The association between maternal body mass index and child obesity: A systematic review and meta-analysis

Published on Jun 11, 2019in PLOS Medicine10.5
· DOI :10.1371/JOURNAL.PMED.1002817
Nicola Heslehurst18
Estimated H-index: 18
(Newcastle University),
Rute Vieira8
Estimated H-index: 8
(Newcastle University)
+ 5 AuthorsJudith Rankin66
Estimated H-index: 66
(Newcastle University)
Sources
Abstract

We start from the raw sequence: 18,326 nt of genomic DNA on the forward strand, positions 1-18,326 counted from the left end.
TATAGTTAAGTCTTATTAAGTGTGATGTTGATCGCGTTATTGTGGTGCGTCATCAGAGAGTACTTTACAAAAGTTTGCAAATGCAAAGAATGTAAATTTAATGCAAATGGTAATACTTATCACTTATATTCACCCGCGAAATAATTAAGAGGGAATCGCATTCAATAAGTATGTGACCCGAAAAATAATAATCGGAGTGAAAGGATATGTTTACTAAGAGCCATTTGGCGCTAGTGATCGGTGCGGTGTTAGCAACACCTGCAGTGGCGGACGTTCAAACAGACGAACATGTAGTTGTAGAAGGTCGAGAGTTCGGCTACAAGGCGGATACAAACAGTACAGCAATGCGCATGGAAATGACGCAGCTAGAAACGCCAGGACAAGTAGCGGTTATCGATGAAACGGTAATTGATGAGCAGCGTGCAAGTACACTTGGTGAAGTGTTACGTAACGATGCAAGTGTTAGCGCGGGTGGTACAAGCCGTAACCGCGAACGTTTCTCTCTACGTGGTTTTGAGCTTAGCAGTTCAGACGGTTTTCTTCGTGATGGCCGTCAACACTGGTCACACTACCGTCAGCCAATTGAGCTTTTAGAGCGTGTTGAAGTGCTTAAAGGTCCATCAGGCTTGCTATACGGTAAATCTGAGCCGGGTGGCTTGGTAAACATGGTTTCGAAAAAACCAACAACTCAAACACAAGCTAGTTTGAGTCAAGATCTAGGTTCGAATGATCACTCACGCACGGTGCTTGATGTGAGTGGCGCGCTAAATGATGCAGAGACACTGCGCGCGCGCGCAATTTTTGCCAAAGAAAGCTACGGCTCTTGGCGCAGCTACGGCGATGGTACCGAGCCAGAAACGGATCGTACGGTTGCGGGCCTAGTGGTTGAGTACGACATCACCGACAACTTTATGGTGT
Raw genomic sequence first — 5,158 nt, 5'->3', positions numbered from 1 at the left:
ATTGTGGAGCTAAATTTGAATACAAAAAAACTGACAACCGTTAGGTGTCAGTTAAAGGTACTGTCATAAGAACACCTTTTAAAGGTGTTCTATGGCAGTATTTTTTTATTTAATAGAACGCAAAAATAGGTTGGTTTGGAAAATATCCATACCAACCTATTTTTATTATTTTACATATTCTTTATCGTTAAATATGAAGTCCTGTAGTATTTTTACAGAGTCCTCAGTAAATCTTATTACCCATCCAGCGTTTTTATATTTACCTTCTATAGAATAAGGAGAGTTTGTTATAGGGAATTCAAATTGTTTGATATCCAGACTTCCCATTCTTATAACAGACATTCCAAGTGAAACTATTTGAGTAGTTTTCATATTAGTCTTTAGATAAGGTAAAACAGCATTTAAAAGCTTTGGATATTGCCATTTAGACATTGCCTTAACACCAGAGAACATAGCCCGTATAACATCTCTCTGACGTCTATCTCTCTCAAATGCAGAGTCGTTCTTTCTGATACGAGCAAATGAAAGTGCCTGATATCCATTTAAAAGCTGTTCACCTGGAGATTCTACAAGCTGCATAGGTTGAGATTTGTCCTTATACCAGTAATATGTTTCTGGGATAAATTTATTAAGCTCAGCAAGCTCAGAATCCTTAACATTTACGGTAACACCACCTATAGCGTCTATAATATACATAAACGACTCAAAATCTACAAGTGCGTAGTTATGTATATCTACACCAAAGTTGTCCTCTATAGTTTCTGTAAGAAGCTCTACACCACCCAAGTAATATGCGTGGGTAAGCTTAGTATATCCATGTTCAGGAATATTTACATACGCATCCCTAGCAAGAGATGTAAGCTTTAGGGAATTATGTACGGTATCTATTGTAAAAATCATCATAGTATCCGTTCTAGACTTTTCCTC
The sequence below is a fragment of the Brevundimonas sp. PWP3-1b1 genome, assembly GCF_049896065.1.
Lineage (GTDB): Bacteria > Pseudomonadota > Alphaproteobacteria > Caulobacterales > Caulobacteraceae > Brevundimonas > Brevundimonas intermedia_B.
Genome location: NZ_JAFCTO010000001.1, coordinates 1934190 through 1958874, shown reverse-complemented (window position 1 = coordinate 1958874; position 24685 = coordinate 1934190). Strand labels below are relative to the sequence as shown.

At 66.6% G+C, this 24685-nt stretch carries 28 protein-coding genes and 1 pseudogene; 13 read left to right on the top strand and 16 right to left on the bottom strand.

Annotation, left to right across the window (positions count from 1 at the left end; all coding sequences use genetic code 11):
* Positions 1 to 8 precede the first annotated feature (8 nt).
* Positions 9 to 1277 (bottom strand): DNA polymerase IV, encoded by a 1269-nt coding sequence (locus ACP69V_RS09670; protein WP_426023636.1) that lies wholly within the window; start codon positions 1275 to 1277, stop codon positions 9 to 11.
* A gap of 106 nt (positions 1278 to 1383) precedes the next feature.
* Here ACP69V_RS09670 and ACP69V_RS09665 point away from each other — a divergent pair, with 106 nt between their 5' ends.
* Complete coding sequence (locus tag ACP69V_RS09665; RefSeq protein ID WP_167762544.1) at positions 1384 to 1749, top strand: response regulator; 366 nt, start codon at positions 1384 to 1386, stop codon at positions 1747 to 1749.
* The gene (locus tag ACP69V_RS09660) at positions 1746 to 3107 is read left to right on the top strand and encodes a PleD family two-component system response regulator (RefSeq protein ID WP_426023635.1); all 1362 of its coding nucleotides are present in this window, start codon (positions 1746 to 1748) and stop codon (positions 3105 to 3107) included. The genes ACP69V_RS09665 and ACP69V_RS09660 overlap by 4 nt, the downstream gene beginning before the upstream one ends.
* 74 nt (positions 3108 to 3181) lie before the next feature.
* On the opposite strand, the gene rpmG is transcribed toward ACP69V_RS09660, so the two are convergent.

Background There is a global obesity crisis, particularly among women and disadvantaged populations. Early-life intervention to prevent childhood obesity is a priority for public health, global health, and clinical practice. Understanding the association between childhood obesity and maternal pre-pregnancy weight status would inform policy and practice by allowing one to estimate the potential for offspring health gain through channelling resources into intervention. This systematic review and meta-analysis aimed to examine the dose–response association between maternal body mass index (BMI) and childhood obesity in the offspring. Methods and findings Searches in MEDLINE, Child Development & Adolescent Studies, CINAHL, Embase, and PsycInfo were carried out in August 2017 and updated in March 2019. Supplementary searches included hand-searching reference lists, performing citation searching, and contacting authors. Two researchers carried out independent screening, data extraction, and quality assessment. Observational studies published in English and reporting associations between continuous and/or categorical maternal and child BMI or z-score were included. Categorical outcomes were child obesity (≥95th percentile, primary outcome), overweight/obesity (≥85th percentile), and overweight (85th to 95th percentile). Linear and nonlinear dose–response meta-analyses were conducted using random effects models. Studies that could not be included in meta-analyses were summarised narratively. Seventy-nine of 41,301 studies identified met the inclusion criteria (n = 59 cohorts). Meta-analyses of child obesity included 20 studies (n = 88,872); child overweight/obesity, 22 studies (n = 181,800); and overweight, 10 studies (n = 53,238). Associations were nonlinear and there were significantly increased odds of child obesity with maternal obesity (odds ratio [OR] 3.64, 95% CI 2.68–4.95) and maternal overweight (OR 1.89, 95% CI 1.62–2.19). Significantly increased odds were observed for child overweight/obesity (OR 2.69, 95% CI 2.10–3.46) and for child overweight (OR 1.80, 95% CI 1.25, 2.59) with maternal obesity. A limitation of this research is that the included studies did not always report the data in a format that enabled inclusion in this complex meta-analysis. Conclusions This research has identified a 264% increase in the odds of child obesity when mothers have obesity before conception. This study provides substantial evidence for the need to develop interventions that commence prior to conception, to support women of childbearing age with weight management in order to halt intergenerational obesity.
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